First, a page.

How would applying hypervisor (e.g. xen) principles in the development of a web browser offering isolated browser tabs (virtual machines) improve or reduce security of existing web applications (good or badly coded).

A web app in this context would be a tab, with a cross origin policy using a whitelist approach and jailing the tab (unix jails), in a parent window jail which is a writable copy of the core browser. The actual browser itself could be read only and implement a signature check on boot.

Cross origin policy would simply be a manifest file which whitelists allowed resources such as images, javascript, css, fonts etc.

The concept would be to share nothing and closing the browser window would total remove any traces. All tmp files are stored in the jail. This should protect against vulnerabilities in the browser implementation being exploited after a window/tab close.

Theoretically this concept could be expanded to allow for window addons/plugins for things like Tor, making anonominity and privacy available to mainstream users.

2 Answers 2


Web browsers already try to isolate tabs from each other. Chrome pioneered the principle of "one process per tab" and other browsers followed. This kind of isolation was meant for reliability more than security: when one tab crashes, e.g. because of a bug in a plugin, prevent the whole browser process from dying as well.

Using VM techniques, be they Unix-level jails or even full-blown hypervisors, can help in the case of a tab being subverted: through some security hole, an attacker manages to run his own malicious code in your browser. The VM will then try to contain that attack. Note that the problem has far-reaching consequences: for instance, a Web browser must be able to read local files, in order to support Web sites which ask for upload of a local file. When complete isolation is enforced, functionality is decreased.

If you want complete isolation, see Qubes OS: this is a Linux-based operating system which launches small VM for individual applications (or group of applications) and would allow you to run several browser instances which cannot see each other.

The problem, though, is that you usually don't want complete isolation, and hostile full-process hijacking is rare. Browsers already apply some sort of isolation which does not use hypervisors, but is (usually) effective. Security issues don't come from the breaking out of a tab process, but from the communication channels which are maintained between tabs by the browser in order to implement required functionality. The Same-Origin Policy is an important concept which is part of the issue: the SOP incarnates the security model which the browser enforces, and most security issues with Web browsers are due to the fuzziness with which the SOP boundaries are defined.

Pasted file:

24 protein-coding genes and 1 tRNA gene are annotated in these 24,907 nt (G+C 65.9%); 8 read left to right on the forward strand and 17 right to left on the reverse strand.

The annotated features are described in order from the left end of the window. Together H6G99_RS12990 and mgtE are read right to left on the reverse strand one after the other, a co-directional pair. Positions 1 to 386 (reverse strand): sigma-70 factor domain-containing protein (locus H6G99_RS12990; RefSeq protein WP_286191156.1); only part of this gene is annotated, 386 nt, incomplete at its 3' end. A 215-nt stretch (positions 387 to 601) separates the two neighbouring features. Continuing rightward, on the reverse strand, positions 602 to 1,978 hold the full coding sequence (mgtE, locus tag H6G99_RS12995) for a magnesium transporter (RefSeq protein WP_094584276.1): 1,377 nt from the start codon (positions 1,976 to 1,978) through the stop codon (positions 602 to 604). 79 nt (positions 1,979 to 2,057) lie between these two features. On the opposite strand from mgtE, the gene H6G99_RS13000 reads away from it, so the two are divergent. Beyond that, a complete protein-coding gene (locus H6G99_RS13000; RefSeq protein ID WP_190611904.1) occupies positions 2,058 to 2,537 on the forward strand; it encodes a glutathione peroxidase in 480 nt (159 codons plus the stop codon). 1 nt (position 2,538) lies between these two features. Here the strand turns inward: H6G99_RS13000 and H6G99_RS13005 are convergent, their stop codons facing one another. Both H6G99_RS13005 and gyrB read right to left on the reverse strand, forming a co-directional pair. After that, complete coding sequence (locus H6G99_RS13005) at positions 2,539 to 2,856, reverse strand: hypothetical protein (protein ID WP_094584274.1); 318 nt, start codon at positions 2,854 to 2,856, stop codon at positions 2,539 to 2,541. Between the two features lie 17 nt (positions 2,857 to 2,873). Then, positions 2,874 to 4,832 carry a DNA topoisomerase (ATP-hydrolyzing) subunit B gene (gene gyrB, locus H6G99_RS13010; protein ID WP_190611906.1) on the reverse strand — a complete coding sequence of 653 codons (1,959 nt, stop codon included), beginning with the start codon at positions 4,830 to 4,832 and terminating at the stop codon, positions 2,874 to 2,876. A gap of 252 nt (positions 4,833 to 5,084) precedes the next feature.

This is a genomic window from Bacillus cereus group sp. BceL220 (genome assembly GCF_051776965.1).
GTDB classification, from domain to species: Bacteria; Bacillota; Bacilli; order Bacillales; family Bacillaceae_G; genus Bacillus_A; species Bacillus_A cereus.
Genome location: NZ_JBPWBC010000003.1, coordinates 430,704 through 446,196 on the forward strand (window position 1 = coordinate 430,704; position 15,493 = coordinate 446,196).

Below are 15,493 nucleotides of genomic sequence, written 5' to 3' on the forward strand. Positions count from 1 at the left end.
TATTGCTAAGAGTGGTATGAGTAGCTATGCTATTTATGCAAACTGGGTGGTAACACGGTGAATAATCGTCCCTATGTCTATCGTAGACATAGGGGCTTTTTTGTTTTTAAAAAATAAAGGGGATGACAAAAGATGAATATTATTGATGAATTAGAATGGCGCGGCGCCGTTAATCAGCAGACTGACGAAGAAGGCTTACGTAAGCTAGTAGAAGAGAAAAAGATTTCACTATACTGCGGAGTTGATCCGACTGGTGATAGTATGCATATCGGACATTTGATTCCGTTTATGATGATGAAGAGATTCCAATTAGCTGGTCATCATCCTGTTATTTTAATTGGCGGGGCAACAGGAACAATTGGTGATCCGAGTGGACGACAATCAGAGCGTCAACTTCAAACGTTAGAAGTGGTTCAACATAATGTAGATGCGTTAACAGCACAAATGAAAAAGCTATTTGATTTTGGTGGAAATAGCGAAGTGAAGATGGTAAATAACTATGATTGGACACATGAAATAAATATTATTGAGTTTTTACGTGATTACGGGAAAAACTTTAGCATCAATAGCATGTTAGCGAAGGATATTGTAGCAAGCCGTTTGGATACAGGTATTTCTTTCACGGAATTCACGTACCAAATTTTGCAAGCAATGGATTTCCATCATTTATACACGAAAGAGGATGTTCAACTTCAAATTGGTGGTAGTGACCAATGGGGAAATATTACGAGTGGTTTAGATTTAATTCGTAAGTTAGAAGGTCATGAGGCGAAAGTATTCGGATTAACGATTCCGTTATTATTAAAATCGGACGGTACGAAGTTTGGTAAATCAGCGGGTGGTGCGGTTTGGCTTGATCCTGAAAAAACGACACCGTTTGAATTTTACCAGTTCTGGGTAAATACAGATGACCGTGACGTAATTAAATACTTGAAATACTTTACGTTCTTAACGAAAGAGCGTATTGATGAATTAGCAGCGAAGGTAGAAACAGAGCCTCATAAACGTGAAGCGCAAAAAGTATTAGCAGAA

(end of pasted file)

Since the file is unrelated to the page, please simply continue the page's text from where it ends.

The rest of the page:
To make an analogy, consider a brick wall with a door in it. Using hypervisor technology would be akin to reinforcing the wall and the door frame with steel. This is not bad, but won't help very much if the real problem is that the door is not locked. When trying to enforce isolation between browsing instances, the really hard thing is to define precisely what may be shared and what should not; hypervisors operate at a lower level and are just tools to enforce a policy, but the policy must first be defined.

  • Furthermore there are already ways to force a browser to be isolated ( Sandboxie for instance ) from the system to some degree.. OS X and Linux have their own ways to implement this behavior also.
    – Ramhound
    Commented Aug 15, 2013 at 15:49
  • 1
    Actually, Internet Explorer 8 came out with process isolation first. Google Chrome came out with it shortly after (probably because they weren't expecting Microsoft to release anything like that). Microsoft was talking about it here: blogs.msdn.com/b/ie/archive/2008/03/11/…. Well before the first version of Google Chrome was released.
    – cmorse
    Commented Aug 21, 2013 at 20:00

Credit to @Thomas Pornin & @Ramhound,

Browser based VM's already have a few implementations (Headless browsers). I was unaware at the time of writing the question that Chrome had already taken this leap.

Concept implementations:

Alternative concepts:


  • VM's (e.g. Virtualbox) are especially resilient to attacks as it has a much larger attack surface, and generally doesn't assume malicious guests.
  • ....

Please add to this list in the comments and I will update the answer.

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